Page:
There’s been no solid fifth starter. Seth Lugo got some starts, Corey Oswalt has gotten one and there was the please-never-mention-again bullpen game. And with a double header coming up, it’s likely Chris Flexen and possibly someone else will join the ranks. But essentially the Mets have received good outings from three starters and garbage from two other slots. So, the starting has been decent, perhaps even good if you squint. And there’s an upgrade looming once Noah Syndergaard, allegedly set for a rehab assignment, rejoins the club.
Which brings us to the bullpen. Again, all numbers from the beginning of June:
Jeurys Familia – 10.2 IP, 5.91 ERA, 2.063 WHIP
Lugo (reliever only) – 7.2 IP, 1.17 ERA, 0.652 WHIP
Robert Gsellman – 14.1 IP, 6.91 ERA, 1.326 WHIP
Tim Peterson – 11.1 IP, 3.18 ERA, 0.794 WHIP
Jerry Blevins – 8.1 IP, 3.24 ERA, 1.200 WHIP
Anthony Swarzak – 12 IP, 6.75 ERA, 2.000 WHIP
Chris Beck – 7.1 IP, 4.91 ERA, 1.773 WHIP
There’s been other relievers used, but you get the point. The relievers have been awful. For the year, Mets relievers have a 4.83 ERA and a 1.415 WHIP, both figures near the bottom of the league, with WHIP placing 13th and ERA 14th in the NL. And that includes the tremendous start that the bullpen got off to, meaning the numbers are even worse that that here lately.
And it’s not like the Mets skimped on the pen. Four relievers – Familia, Blevins, Swarzak and AJ Ramos – are pulling down nearly $30 million combined. The Mets simply need to get more bang for the buck here. But that’s easier said than done. Relievers are fickle. For the most part, if they were better, they’d be starters (apologies to Lugo) and just because you were good in one 60-inning sample doesn’t mean you’re going to be good in the next one.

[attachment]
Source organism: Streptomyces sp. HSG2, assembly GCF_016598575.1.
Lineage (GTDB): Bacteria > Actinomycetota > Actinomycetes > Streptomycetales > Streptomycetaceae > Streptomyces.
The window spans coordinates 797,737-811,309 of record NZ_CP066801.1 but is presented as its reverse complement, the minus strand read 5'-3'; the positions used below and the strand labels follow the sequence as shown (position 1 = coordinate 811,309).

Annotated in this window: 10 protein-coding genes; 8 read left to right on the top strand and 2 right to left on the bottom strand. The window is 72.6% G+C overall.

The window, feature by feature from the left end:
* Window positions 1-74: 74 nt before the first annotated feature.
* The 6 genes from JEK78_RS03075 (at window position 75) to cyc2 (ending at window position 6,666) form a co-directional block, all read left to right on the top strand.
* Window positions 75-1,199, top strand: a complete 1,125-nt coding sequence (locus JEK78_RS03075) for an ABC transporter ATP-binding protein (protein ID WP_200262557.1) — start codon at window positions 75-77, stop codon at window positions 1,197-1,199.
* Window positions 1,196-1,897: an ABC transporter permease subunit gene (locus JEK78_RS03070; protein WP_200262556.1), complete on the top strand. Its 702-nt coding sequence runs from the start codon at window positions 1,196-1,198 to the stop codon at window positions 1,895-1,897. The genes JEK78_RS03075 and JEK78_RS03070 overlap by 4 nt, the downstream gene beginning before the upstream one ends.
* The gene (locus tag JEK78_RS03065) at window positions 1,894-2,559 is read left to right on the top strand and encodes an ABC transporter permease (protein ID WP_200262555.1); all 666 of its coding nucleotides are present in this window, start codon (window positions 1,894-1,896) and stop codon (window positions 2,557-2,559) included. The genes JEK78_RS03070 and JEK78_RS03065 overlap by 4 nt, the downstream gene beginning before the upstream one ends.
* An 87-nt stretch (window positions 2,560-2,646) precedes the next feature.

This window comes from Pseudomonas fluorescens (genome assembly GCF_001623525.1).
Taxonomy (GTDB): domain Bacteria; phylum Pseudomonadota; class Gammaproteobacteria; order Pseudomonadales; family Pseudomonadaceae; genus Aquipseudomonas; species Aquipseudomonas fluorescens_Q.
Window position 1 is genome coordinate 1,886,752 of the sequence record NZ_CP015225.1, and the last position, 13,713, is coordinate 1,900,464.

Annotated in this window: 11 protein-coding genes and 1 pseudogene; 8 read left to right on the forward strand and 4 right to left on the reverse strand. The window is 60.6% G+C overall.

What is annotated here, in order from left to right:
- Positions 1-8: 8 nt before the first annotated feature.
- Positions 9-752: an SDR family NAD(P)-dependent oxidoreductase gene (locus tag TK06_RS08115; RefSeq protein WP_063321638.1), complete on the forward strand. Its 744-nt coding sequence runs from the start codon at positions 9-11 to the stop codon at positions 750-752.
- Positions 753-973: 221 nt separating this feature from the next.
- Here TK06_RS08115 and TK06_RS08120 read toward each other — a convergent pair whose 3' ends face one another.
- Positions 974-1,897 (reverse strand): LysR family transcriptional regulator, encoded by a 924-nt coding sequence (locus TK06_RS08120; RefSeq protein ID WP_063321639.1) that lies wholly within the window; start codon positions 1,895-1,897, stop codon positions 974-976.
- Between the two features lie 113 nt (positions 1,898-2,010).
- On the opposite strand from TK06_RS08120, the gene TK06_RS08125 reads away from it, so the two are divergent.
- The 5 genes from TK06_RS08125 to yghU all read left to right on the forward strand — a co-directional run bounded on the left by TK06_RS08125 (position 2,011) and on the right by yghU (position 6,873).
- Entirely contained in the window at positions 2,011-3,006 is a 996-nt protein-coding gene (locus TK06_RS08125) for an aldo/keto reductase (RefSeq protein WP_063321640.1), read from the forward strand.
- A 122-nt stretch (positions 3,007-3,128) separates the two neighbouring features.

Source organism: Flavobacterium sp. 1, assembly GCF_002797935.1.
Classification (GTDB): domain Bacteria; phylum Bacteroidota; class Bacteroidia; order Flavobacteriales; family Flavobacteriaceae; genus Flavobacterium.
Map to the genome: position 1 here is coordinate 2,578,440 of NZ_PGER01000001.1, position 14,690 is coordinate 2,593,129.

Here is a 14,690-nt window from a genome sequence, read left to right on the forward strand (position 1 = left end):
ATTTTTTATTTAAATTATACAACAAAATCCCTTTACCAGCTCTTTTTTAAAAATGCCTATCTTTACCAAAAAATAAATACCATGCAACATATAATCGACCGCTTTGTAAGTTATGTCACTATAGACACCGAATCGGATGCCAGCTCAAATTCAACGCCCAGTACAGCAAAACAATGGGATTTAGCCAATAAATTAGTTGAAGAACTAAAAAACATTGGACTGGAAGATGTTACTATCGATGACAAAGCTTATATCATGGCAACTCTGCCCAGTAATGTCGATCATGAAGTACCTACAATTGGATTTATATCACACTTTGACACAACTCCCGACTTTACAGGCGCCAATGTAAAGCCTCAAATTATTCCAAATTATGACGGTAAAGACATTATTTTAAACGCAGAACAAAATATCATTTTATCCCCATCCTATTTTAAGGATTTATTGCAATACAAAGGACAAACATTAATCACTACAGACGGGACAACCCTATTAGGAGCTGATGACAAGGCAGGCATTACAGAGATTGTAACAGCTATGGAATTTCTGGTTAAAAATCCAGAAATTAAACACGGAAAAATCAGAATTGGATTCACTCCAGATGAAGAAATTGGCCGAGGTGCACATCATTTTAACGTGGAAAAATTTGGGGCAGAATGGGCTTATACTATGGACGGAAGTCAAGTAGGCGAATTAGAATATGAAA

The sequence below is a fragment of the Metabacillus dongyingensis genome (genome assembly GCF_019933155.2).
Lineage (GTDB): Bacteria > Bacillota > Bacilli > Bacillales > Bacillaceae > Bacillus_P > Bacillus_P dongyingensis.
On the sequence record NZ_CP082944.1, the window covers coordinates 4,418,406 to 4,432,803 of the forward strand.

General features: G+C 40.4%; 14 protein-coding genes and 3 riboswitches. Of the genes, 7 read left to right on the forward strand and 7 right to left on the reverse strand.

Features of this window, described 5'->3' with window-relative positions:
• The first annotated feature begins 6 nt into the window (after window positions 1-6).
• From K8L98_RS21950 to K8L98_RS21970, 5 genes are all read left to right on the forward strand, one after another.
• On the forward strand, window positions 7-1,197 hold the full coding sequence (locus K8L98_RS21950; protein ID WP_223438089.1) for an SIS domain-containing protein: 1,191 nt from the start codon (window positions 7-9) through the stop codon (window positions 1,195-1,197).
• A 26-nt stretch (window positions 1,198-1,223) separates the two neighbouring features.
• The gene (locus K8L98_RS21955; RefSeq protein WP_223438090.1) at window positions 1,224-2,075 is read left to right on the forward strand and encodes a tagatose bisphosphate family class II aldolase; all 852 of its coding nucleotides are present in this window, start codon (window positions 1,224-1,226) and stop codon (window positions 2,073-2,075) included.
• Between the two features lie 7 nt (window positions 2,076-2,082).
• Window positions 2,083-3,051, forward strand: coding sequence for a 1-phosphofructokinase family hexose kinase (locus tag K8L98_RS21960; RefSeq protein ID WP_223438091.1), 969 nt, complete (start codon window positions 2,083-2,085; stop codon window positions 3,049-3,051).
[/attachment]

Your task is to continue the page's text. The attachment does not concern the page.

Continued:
The Mets in the last three weeks have had great hitting, decent-to-good starting pitching and yet they’re 7-11. Some have argued that this is the reason that they should tear everything down and start anew. My take is that a lousy bullpen is blinding people to the talent on the team.
At varying points of the year, the starters have been bad and the hitters have been bad. My view is that in the long run both of these units are good, possibly better, if everyone is healthy. But the bullpen has been consistently bad since late April.
Sandy Alderson tried to address the bullpen last year at the trade deadline when he imported seven righty relievers. He spent money in the offseason, both retaining relievers and importing a free agent. And they essentially all failed.
Maybe one or two of the seven relievers he traded for will turn out. But perhaps what they need to do is try to create more Lugos. Instead of chasing last year’s success with free agent relievers, create your own reliever from guys who grew up in the minors as starters. Maybe that plan won’t work, either. But if it doesn’t, at least you haven’t wasted $30 million dollars.
The new front office, regardless of who ends up staffing it, will have to do a better job of constructing a bullpen. But if they can succeed in that task, there’s no reason to blow everything up and go on a path of 100-loss seasons and trying for top-three draft picks.
Editor’s Note – All stats through Friday’s games